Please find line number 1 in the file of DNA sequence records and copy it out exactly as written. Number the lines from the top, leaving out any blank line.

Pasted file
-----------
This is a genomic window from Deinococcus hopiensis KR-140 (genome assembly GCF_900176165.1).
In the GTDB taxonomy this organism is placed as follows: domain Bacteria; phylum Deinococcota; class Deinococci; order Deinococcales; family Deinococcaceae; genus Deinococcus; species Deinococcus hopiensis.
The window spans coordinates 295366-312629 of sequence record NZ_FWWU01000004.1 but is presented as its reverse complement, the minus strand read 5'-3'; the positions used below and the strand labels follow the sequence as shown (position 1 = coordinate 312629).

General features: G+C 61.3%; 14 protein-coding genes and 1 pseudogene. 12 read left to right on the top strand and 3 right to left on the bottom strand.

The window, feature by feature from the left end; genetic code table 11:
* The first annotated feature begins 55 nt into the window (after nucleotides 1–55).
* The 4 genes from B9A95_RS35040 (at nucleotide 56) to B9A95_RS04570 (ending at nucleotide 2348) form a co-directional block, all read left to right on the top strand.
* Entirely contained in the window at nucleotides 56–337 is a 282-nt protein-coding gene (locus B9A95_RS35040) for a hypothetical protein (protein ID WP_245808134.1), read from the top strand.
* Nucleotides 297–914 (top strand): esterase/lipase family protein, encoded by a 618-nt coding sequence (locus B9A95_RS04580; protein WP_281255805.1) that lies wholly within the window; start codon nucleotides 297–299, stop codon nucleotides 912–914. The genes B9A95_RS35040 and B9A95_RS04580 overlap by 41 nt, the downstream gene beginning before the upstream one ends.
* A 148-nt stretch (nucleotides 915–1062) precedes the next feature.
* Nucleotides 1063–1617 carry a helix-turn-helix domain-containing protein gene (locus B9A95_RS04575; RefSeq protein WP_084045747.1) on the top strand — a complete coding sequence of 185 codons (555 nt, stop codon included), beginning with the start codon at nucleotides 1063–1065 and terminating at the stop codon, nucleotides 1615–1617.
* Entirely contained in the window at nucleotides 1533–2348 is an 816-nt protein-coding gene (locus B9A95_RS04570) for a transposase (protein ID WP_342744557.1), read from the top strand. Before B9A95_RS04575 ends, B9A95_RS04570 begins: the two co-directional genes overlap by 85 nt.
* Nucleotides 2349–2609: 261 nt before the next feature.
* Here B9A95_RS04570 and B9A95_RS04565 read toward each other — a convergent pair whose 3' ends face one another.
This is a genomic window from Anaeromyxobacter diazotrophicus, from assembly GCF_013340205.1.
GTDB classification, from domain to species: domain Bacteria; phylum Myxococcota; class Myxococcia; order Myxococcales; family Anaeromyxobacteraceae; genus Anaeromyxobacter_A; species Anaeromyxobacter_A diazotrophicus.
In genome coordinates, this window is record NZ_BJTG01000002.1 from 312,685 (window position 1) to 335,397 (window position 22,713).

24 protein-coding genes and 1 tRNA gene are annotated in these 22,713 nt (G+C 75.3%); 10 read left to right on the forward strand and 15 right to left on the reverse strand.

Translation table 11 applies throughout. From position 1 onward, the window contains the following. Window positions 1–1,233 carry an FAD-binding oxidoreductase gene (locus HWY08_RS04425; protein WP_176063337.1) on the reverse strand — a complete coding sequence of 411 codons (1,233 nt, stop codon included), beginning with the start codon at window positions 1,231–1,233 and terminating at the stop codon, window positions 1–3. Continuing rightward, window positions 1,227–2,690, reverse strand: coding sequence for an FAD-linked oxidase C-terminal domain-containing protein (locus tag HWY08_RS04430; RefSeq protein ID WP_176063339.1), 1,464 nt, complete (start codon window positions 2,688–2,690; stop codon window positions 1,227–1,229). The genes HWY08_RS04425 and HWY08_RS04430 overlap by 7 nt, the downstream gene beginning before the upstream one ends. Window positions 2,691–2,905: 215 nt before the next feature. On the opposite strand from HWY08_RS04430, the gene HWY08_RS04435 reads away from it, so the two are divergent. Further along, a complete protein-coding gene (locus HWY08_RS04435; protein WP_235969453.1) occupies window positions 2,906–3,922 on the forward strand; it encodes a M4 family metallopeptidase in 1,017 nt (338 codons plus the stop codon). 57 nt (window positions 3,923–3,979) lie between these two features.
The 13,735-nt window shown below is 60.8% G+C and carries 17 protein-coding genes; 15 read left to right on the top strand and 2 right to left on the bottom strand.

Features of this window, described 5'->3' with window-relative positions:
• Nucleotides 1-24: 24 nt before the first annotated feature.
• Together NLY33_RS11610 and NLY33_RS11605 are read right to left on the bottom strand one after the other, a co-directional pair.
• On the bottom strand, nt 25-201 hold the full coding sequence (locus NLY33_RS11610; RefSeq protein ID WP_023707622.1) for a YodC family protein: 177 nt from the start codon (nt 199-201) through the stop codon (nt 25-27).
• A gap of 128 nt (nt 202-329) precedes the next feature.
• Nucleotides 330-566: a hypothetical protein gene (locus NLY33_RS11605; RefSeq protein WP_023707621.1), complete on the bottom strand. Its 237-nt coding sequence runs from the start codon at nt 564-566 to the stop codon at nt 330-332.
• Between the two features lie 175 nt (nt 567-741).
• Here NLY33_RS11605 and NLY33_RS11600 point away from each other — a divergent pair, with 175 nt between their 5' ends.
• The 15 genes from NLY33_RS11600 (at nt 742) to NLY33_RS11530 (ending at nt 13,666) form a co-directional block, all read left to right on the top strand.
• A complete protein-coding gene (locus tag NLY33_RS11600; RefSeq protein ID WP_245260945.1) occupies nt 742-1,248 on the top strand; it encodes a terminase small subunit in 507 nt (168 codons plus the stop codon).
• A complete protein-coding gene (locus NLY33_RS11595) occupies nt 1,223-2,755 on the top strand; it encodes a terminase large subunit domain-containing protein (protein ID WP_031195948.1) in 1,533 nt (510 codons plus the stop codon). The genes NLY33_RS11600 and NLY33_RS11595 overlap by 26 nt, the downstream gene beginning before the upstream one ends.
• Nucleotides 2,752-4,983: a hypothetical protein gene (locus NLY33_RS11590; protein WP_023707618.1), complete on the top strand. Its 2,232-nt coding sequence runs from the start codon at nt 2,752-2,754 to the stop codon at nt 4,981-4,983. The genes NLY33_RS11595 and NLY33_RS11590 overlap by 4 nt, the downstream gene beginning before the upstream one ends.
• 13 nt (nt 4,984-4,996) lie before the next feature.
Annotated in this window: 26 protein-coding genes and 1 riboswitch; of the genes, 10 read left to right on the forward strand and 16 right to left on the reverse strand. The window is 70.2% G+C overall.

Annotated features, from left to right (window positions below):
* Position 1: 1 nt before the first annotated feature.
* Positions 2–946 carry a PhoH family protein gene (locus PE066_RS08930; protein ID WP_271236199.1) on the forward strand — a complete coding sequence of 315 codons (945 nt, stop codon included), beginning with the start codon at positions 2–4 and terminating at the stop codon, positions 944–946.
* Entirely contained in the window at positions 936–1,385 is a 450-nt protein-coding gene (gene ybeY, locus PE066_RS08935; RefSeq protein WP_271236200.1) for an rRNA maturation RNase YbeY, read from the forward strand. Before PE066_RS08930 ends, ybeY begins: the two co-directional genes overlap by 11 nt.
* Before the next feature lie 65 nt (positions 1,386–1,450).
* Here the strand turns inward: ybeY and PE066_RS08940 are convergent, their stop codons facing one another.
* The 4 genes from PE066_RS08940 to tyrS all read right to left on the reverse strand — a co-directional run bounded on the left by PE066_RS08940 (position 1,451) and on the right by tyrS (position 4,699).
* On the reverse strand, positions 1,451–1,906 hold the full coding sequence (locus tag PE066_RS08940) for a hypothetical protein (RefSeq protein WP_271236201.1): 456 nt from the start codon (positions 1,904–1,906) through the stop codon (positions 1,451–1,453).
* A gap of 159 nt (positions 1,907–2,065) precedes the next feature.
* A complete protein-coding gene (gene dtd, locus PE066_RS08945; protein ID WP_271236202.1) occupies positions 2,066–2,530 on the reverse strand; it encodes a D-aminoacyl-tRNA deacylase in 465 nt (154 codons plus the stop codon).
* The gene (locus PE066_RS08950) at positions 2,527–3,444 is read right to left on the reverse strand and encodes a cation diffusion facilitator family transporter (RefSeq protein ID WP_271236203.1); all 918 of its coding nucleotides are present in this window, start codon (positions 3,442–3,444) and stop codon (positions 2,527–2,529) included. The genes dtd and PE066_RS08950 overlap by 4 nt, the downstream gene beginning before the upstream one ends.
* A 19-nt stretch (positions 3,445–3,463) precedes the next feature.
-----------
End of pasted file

This is a genomic window from Deinococcus hopiensis KR-140 (genome assembly GCF_900176165.1).